Throughout Washington's impasse with Iran, many influential Americans have viewed regime change as a panacea that would revoke the country's Axis of Evil membership and turn it into a bastion of democracy. Such thinking gained prominence in the past year, as the prospect of a diplomatic solution became a great deal murkier. Given the disappointing progress of the EU-3 negotiations, it seems unlikely that Iran will give up its nuclear program voluntarily. The question is how to deal with this refusal.
Most neoconservatives favor regime change, and they usually argue such an operation is possible without extensive U.S. military involvement. According to these proponents, there is so much domestic opposition to the religious elite that a U.S. propaganda offensive, combined with financial and logistical assistance to prospective insurgents, would topple the clerics. Michael Ledeen of the American Enterprise Institute has boasted, "I have contacts in Iran, fighting the regime. Give me twenty million [dollars] and you'll have your revolution."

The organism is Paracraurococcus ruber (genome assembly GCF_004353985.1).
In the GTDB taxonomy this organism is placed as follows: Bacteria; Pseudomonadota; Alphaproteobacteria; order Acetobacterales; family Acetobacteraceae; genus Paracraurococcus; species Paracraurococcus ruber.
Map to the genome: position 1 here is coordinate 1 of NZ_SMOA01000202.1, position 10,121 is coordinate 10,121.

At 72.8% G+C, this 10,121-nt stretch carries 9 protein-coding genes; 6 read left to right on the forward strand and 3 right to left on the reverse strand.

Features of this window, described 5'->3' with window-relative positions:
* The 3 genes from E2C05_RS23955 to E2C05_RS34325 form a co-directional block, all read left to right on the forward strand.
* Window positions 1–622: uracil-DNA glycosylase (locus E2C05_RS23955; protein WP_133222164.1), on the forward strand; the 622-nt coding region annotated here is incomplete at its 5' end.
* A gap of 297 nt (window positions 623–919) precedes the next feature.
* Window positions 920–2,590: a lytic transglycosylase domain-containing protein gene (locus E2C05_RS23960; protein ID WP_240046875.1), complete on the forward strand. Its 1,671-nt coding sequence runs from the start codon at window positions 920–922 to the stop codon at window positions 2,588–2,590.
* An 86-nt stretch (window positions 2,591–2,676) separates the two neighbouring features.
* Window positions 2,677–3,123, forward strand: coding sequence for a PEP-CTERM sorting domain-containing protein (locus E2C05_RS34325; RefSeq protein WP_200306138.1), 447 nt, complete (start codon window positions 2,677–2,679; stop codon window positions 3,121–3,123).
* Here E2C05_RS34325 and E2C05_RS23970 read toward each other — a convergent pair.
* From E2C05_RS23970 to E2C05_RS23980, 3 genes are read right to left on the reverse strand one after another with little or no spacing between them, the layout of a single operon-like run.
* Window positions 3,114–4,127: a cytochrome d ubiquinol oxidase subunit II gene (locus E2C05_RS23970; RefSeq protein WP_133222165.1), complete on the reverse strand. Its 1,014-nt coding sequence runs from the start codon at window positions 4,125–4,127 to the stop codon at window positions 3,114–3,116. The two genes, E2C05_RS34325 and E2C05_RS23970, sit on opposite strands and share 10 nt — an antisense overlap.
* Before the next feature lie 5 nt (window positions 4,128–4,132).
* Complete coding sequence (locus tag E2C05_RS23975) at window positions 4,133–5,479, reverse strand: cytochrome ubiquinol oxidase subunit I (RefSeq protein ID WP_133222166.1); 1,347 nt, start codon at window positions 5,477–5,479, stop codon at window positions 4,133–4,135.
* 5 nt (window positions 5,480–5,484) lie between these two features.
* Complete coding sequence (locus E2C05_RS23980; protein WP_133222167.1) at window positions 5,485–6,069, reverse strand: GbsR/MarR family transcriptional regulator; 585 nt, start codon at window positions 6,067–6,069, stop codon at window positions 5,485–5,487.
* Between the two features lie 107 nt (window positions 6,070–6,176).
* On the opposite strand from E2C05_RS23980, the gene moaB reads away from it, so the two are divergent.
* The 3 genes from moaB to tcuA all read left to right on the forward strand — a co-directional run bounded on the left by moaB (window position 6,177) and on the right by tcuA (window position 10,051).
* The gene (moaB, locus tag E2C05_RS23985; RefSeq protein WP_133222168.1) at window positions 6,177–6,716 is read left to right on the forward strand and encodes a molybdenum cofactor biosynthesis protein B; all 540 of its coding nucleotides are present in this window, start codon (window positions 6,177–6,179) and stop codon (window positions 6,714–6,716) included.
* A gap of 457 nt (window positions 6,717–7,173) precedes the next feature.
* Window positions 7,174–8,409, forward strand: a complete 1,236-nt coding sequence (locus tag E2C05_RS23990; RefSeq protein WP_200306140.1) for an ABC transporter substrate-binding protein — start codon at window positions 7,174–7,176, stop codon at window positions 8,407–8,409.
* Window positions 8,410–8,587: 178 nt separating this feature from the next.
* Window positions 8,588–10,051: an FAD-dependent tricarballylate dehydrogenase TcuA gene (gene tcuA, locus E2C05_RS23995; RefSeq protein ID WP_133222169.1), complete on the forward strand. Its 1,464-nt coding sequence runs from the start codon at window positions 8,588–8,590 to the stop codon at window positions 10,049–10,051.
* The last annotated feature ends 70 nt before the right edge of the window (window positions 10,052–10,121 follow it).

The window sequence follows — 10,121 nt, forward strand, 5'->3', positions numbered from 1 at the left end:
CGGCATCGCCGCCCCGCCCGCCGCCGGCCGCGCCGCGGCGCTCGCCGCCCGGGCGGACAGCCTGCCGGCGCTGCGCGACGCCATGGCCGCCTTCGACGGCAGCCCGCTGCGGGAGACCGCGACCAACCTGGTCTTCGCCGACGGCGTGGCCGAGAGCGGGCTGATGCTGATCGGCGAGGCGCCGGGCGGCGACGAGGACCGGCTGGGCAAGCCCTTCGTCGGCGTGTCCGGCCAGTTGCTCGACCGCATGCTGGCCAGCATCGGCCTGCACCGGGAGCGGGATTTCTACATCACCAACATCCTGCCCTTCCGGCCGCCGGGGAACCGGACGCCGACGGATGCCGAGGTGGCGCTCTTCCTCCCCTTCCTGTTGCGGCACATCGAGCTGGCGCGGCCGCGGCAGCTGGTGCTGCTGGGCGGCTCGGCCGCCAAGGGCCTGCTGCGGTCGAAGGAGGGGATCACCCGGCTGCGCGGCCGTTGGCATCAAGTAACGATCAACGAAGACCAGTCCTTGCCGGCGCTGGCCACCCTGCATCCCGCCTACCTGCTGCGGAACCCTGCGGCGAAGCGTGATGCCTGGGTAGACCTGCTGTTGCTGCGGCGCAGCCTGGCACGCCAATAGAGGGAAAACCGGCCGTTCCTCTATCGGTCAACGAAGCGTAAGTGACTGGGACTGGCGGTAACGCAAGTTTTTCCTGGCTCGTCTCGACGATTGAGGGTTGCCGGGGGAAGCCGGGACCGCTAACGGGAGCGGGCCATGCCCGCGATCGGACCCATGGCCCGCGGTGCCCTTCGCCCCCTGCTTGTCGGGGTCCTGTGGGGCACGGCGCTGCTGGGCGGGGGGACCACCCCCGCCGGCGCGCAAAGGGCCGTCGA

The initial stage of the regime-change strategy got underway with the 2005 passage of the Iran Freedom Support Act, followed by a dramatic funding boost the next year. As Secretary of State Condoleezza Rice outlined, the expanded program primarily funds radio broadcasts and other propaganda activities, and it provides modest support for trade unions and other dissident groups.
Despite the enthusiasm, is regime change really a feasible or worthwhile strategy? And would it actually end Tehran's quest for nuclear weapons, much less nuclear technology? Evidence indicates that the answer to both questions is a firm no.